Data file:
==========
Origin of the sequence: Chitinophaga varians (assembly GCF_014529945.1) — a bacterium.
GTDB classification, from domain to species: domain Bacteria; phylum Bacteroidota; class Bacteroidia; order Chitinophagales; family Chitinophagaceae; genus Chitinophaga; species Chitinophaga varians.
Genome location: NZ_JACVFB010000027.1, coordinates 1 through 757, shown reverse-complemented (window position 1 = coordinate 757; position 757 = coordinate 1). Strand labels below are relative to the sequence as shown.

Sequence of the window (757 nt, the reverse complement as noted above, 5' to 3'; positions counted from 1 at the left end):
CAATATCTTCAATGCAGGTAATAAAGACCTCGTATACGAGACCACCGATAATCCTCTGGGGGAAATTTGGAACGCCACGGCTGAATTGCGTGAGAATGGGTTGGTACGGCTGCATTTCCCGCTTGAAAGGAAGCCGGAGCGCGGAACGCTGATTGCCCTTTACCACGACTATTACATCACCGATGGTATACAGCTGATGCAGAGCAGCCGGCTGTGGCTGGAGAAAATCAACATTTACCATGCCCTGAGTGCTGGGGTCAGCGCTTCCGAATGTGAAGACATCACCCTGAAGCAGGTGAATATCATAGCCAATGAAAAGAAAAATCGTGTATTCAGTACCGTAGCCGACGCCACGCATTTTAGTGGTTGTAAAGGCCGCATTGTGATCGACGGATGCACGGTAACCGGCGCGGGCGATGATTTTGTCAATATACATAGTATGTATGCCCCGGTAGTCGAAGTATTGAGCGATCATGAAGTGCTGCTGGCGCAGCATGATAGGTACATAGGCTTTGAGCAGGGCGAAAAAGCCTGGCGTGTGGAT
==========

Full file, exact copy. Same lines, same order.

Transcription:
Origin of the sequence: Chitinophaga varians (assembly GCF_014529945.1) — a bacterium.
GTDB classification, from domain to species: domain Bacteria; phylum Bacteroidota; class Bacteroidia; order Chitinophagales; family Chitinophagaceae; genus Chitinophaga; species Chitinophaga varians.
Genome location: NZ_JACVFB010000027.1, coordinates 1 through 757, shown reverse-complemented (window position 1 = coordinate 757; position 757 = coordinate 1). Strand labels below are relative to the sequence as shown.

Sequence of the window (757 nt, the reverse complement as noted above, 5' to 3'; positions counted from 1 at the left end):
CAATATCTTCAATGCAGGTAATAAAGACCTCGTATACGAGACCACCGATAATCCTCTGGGGGAAATTTGGAACGCCACGGCTGAATTGCGTGAGAATGGGTTGGTACGGCTGCATTTCCCGCTTGAAAGGAAGCCGGAGCGCGGAACGCTGATTGCCCTTTACCACGACTATTACATCACCGATGGTATACAGCTGATGCAGAGCAGCCGGCTGTGGCTGGAGAAAATCAACATTTACCATGCCCTGAGTGCTGGGGTCAGCGCTTCCGAATGTGAAGACATCACCCTGAAGCAGGTGAATATCATAGCCAATGAAAAGAAAAATCGTGTATTCAGTACCGTAGCCGACGCCACGCATTTTAGTGGTTGTAAAGGCCGCATTGTGATCGACGGATGCACGGTAACCGGCGCGGGCGATGATTTTGTCAATATACATAGTATGTATGCCCCGGTAGTCGAAGTATTGAGCGATCATGAAGTGCTGCTGGCGCAGCATGATAGGTACATAGGCTTTGAGCAGGGCGAAAAAGCCTGGCGTGTGGAT